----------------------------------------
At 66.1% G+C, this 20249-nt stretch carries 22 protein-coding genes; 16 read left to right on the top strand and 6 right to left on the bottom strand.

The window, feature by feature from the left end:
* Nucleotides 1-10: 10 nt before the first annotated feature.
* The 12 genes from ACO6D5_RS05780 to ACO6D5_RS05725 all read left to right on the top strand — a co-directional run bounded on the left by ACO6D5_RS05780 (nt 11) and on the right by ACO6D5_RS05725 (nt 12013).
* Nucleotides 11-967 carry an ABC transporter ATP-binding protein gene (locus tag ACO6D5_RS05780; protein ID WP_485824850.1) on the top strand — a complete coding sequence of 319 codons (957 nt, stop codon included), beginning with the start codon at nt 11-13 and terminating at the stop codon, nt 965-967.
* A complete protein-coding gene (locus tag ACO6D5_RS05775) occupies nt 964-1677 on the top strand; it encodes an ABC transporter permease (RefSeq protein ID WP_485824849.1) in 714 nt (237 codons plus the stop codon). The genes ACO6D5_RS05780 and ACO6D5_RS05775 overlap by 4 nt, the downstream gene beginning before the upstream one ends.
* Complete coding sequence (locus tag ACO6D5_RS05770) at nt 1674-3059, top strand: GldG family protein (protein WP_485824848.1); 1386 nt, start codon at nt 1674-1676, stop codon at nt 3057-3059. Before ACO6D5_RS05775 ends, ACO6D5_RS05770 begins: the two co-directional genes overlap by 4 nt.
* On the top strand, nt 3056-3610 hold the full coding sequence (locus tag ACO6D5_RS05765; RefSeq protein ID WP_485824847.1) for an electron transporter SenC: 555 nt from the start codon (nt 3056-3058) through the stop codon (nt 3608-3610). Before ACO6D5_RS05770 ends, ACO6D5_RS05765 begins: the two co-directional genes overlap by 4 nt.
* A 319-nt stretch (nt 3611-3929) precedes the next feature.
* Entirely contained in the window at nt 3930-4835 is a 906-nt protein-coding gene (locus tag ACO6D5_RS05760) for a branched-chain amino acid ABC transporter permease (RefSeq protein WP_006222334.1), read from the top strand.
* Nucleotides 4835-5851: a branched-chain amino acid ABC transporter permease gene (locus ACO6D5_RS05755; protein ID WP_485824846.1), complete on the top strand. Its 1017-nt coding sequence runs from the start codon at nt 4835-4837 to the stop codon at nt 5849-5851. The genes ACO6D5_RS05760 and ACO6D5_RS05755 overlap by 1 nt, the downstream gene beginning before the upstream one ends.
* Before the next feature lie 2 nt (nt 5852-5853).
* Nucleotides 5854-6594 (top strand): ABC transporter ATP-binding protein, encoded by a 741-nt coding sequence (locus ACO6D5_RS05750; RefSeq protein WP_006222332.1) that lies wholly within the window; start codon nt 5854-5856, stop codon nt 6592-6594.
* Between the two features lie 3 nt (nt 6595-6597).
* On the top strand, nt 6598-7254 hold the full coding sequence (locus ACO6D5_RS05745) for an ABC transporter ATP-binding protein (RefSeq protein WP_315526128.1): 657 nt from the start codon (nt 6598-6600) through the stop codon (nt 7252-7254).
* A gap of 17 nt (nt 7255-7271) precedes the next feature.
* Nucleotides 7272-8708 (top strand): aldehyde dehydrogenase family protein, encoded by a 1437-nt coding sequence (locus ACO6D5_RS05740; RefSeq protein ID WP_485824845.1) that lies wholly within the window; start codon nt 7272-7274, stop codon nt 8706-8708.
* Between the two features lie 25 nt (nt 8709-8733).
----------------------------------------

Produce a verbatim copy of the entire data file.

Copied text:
At 66.1% G+C, this 20249-nt stretch carries 22 protein-coding genes; 16 read left to right on the top strand and 6 right to left on the bottom strand.

The window, feature by feature from the left end:
* Nucleotides 1-10: 10 nt before the first annotated feature.
* The 12 genes from ACO6D5_RS05780 to ACO6D5_RS05725 all read left to right on the top strand — a co-directional run bounded on the left by ACO6D5_RS05780 (nt 11) and on the right by ACO6D5_RS05725 (nt 12013).
* Nucleotides 11-967 carry an ABC transporter ATP-binding protein gene (locus tag ACO6D5_RS05780; protein ID WP_485824850.1) on the top strand — a complete coding sequence of 319 codons (957 nt, stop codon included), beginning with the start codon at nt 11-13 and terminating at the stop codon, nt 965-967.
* A complete protein-coding gene (locus tag ACO6D5_RS05775) occupies nt 964-1677 on the top strand; it encodes an ABC transporter permease (RefSeq protein ID WP_485824849.1) in 714 nt (237 codons plus the stop codon). The genes ACO6D5_RS05780 and ACO6D5_RS05775 overlap by 4 nt, the downstream gene beginning before the upstream one ends.
* Complete coding sequence (locus tag ACO6D5_RS05770) at nt 1674-3059, top strand: GldG family protein (protein WP_485824848.1); 1386 nt, start codon at nt 1674-1676, stop codon at nt 3057-3059. Before ACO6D5_RS05775 ends, ACO6D5_RS05770 begins: the two co-directional genes overlap by 4 nt.
* On the top strand, nt 3056-3610 hold the full coding sequence (locus tag ACO6D5_RS05765; RefSeq protein ID WP_485824847.1) for an electron transporter SenC: 555 nt from the start codon (nt 3056-3058) through the stop codon (nt 3608-3610). Before ACO6D5_RS05770 ends, ACO6D5_RS05765 begins: the two co-directional genes overlap by 4 nt.
* A 319-nt stretch (nt 3611-3929) precedes the next feature.
* Entirely contained in the window at nt 3930-4835 is a 906-nt protein-coding gene (locus tag ACO6D5_RS05760) for a branched-chain amino acid ABC transporter permease (RefSeq protein WP_006222334.1), read from the top strand.
* Nucleotides 4835-5851: a branched-chain amino acid ABC transporter permease gene (locus ACO6D5_RS05755; protein ID WP_485824846.1), complete on the top strand. Its 1017-nt coding sequence runs from the start codon at nt 4835-4837 to the stop codon at nt 5849-5851. The genes ACO6D5_RS05760 and ACO6D5_RS05755 overlap by 1 nt, the downstream gene beginning before the upstream one ends.
* Before the next feature lie 2 nt (nt 5852-5853).
* Nucleotides 5854-6594 (top strand): ABC transporter ATP-binding protein, encoded by a 741-nt coding sequence (locus ACO6D5_RS05750; RefSeq protein WP_006222332.1) that lies wholly within the window; start codon nt 5854-5856, stop codon nt 6592-6594.
* Between the two features lie 3 nt (nt 6595-6597).
* On the top strand, nt 6598-7254 hold the full coding sequence (locus ACO6D5_RS05745) for an ABC transporter ATP-binding protein (RefSeq protein WP_315526128.1): 657 nt from the start codon (nt 6598-6600) through the stop codon (nt 7252-7254).
* A gap of 17 nt (nt 7255-7271) precedes the next feature.
* Nucleotides 7272-8708 (top strand): aldehyde dehydrogenase family protein, encoded by a 1437-nt coding sequence (locus ACO6D5_RS05740; RefSeq protein ID WP_485824845.1) that lies wholly within the window; start codon nt 7272-7274, stop codon nt 8706-8708.
* Between the two features lie 25 nt (nt 8709-8733).